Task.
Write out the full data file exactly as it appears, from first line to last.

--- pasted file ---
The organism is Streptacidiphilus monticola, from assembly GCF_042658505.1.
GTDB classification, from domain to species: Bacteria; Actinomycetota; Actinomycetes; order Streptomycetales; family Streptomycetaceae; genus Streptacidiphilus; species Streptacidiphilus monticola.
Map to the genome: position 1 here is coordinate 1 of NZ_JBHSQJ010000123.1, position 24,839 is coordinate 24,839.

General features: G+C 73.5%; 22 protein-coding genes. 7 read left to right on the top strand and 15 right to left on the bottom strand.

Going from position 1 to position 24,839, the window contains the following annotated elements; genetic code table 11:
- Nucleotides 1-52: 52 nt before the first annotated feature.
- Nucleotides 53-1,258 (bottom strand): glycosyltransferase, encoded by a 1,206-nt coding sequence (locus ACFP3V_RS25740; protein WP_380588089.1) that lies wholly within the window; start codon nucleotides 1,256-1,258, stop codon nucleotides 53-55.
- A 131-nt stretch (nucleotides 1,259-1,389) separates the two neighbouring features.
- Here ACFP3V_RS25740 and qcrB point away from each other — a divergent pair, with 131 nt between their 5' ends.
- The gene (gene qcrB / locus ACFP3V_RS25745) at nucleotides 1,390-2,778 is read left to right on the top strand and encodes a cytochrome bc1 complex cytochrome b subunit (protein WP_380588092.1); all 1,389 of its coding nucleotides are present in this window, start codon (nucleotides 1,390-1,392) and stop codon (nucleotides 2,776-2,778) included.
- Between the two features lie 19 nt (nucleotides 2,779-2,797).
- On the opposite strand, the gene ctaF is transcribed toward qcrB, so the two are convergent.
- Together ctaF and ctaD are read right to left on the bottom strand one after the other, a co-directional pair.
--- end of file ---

The organism is Streptacidiphilus monticola, from assembly GCF_042658505.1.
GTDB classification, from domain to species: Bacteria; Actinomycetota; Actinomycetes; order Streptomycetales; family Streptomycetaceae; genus Streptacidiphilus; species Streptacidiphilus monticola.
Map to the genome: position 1 here is coordinate 1 of NZ_JBHSQJ010000123.1, position 24,839 is coordinate 24,839.

General features: G+C 73.5%; 22 protein-coding genes. 7 read left to right on the top strand and 15 right to left on the bottom strand.

Going from position 1 to position 24,839, the window contains the following annotated elements; genetic code table 11:
- Nucleotides 1-52: 52 nt before the first annotated feature.
- Nucleotides 53-1,258 (bottom strand): glycosyltransferase, encoded by a 1,206-nt coding sequence (locus ACFP3V_RS25740; protein WP_380588089.1) that lies wholly within the window; start codon nucleotides 1,256-1,258, stop codon nucleotides 53-55.
- A 131-nt stretch (nucleotides 1,259-1,389) separates the two neighbouring features.
- Here ACFP3V_RS25740 and qcrB point away from each other — a divergent pair, with 131 nt between their 5' ends.
- The gene (gene qcrB / locus ACFP3V_RS25745) at nucleotides 1,390-2,778 is read left to right on the top strand and encodes a cytochrome bc1 complex cytochrome b subunit (protein WP_380588092.1); all 1,389 of its coding nucleotides are present in this window, start codon (nucleotides 1,390-1,392) and stop codon (nucleotides 2,776-2,778) included.
- Between the two features lie 19 nt (nucleotides 2,779-2,797).
- On the opposite strand, the gene ctaF is transcribed toward qcrB, so the two are convergent.
- Together ctaF and ctaD are read right to left on the bottom strand one after the other, a co-directional pair.